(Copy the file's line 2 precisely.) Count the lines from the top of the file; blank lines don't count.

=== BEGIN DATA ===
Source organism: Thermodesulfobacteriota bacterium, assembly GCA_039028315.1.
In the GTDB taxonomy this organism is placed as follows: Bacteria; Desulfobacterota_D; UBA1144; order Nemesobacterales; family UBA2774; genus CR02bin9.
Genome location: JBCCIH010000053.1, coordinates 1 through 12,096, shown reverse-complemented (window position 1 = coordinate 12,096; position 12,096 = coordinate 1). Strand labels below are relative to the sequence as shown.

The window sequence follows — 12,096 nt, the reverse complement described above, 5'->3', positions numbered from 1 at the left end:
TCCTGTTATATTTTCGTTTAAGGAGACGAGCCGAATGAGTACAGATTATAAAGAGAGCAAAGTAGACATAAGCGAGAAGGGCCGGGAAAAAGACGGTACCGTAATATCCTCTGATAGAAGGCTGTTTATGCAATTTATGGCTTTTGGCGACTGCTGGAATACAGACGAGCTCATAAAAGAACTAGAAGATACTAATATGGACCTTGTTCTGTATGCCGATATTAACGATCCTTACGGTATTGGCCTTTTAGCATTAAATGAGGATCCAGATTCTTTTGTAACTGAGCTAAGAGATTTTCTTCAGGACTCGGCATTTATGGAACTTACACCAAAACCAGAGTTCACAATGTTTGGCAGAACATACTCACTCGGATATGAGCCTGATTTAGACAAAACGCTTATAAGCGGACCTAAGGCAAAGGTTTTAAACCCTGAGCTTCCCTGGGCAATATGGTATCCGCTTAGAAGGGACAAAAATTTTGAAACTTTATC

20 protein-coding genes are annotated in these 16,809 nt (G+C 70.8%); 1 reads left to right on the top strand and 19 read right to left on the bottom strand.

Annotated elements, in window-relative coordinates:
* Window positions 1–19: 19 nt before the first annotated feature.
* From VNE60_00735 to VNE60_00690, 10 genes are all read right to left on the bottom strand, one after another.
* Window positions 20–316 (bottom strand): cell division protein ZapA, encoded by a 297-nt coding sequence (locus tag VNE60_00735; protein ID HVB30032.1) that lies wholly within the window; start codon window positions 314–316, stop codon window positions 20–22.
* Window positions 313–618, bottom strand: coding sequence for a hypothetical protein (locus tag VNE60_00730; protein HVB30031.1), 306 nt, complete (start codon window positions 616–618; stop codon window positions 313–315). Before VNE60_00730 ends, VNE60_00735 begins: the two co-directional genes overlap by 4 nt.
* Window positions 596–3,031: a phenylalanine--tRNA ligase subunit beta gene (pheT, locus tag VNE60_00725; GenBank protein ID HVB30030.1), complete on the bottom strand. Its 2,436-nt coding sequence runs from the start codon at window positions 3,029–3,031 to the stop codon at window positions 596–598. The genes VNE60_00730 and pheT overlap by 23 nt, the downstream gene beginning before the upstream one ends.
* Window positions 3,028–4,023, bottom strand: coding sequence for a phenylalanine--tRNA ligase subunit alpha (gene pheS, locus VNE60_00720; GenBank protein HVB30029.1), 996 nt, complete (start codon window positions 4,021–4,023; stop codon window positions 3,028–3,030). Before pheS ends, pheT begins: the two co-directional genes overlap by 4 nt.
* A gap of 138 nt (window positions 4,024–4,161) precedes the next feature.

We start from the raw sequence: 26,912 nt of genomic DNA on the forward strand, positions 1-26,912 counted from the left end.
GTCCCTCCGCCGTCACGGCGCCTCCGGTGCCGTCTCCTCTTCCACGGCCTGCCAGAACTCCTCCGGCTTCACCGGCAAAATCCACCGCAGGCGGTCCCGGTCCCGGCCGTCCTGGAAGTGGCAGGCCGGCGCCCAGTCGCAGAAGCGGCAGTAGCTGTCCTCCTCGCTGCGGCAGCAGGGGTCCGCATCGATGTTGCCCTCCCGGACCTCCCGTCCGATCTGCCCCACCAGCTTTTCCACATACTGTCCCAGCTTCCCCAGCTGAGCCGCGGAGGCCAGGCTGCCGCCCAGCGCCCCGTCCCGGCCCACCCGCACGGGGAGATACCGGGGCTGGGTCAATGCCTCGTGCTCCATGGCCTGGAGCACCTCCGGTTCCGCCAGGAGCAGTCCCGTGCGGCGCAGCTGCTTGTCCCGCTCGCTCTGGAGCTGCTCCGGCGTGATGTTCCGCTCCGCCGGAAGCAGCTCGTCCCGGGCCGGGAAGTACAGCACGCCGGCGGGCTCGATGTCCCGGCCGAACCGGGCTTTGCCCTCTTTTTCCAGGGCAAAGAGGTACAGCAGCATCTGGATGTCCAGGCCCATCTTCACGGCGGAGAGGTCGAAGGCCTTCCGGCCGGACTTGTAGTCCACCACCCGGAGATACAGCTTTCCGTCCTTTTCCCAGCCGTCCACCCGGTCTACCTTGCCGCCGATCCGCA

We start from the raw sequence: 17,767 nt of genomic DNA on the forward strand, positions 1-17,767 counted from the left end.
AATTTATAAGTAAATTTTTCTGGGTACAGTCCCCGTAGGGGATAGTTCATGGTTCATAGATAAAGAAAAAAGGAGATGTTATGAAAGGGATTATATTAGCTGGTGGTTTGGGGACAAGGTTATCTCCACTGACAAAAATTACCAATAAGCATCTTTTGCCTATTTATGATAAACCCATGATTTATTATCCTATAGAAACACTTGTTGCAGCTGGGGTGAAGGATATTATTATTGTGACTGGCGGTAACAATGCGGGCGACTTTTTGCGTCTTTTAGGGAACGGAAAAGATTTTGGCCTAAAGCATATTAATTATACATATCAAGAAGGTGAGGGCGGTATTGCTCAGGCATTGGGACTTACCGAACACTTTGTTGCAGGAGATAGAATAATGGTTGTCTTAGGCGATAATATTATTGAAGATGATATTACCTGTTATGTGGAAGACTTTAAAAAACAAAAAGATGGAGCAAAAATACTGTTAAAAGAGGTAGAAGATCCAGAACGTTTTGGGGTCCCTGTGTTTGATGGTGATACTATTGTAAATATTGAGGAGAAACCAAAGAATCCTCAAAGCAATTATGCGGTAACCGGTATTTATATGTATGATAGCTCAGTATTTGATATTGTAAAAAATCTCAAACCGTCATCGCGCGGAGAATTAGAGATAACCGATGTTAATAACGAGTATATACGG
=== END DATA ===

In the GTDB taxonomy this organism is placed as follows: Bacteria; Desulfobacterota_D; UBA1144; order Nemesobacterales; family UBA2774; genus CR02bin9.